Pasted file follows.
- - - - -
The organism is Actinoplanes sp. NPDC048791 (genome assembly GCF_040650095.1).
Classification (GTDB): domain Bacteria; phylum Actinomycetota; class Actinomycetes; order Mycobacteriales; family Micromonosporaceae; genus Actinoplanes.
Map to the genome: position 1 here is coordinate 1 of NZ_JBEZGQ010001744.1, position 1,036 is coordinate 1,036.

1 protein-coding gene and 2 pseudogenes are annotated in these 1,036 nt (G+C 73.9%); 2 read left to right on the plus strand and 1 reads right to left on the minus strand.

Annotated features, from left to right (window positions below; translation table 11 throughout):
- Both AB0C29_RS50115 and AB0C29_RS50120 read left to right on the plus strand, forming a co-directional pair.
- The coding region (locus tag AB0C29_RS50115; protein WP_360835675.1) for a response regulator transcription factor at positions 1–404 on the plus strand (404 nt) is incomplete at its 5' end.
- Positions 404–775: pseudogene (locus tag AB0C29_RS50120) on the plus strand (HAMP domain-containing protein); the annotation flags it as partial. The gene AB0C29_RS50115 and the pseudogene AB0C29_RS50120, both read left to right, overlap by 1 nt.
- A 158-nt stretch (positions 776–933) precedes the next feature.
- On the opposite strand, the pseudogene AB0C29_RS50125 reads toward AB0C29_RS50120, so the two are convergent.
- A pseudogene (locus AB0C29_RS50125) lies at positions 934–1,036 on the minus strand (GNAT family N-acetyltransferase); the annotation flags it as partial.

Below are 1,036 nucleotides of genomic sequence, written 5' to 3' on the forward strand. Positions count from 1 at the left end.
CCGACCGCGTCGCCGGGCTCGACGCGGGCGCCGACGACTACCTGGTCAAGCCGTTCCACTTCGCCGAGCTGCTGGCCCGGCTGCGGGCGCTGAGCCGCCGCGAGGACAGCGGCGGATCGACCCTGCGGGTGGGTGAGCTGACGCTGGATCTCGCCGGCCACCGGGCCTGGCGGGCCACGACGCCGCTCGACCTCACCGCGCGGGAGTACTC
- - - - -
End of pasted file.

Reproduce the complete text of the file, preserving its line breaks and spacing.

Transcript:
The organism is Actinoplanes sp. NPDC048791 (genome assembly GCF_040650095.1).
Classification (GTDB): domain Bacteria; phylum Actinomycetota; class Actinomycetes; order Mycobacteriales; family Micromonosporaceae; genus Actinoplanes.
Map to the genome: position 1 here is coordinate 1 of NZ_JBEZGQ010001744.1, position 1,036 is coordinate 1,036.

1 protein-coding gene and 2 pseudogenes are annotated in these 1,036 nt (G+C 73.9%); 2 read left to right on the plus strand and 1 reads right to left on the minus strand.

Annotated features, from left to right (window positions below; translation table 11 throughout):
- Both AB0C29_RS50115 and AB0C29_RS50120 read left to right on the plus strand, forming a co-directional pair.
- The coding region (locus tag AB0C29_RS50115; protein WP_360835675.1) for a response regulator transcription factor at positions 1–404 on the plus strand (404 nt) is incomplete at its 5' end.
- Positions 404–775: pseudogene (locus tag AB0C29_RS50120) on the plus strand (HAMP domain-containing protein); the annotation flags it as partial. The gene AB0C29_RS50115 and the pseudogene AB0C29_RS50120, both read left to right, overlap by 1 nt.
- A 158-nt stretch (positions 776–933) precedes the next feature.
- On the opposite strand, the pseudogene AB0C29_RS50125 reads toward AB0C29_RS50120, so the two are convergent.
- A pseudogene (locus AB0C29_RS50125) lies at positions 934–1,036 on the minus strand (GNAT family N-acetyltransferase); the annotation flags it as partial.

Below are 1,036 nucleotides of genomic sequence, written 5' to 3' on the forward strand. Positions count from 1 at the left end.
CCGACCGCGTCGCCGGGCTCGACGCGGGCGCCGACGACTACCTGGTCAAGCCGTTCCACTTCGCCGAGCTGCTGGCCCGGCTGCGGGCGCTGAGCCGCCGCGAGGACAGCGGCGGATCGACCCTGCGGGTGGGTGAGCTGACGCTGGATCTCGCCGGCCACCGGGCCTGGCGGGCCACGACGCCGCTCGACCTCACCGCGCGGGAGTACTC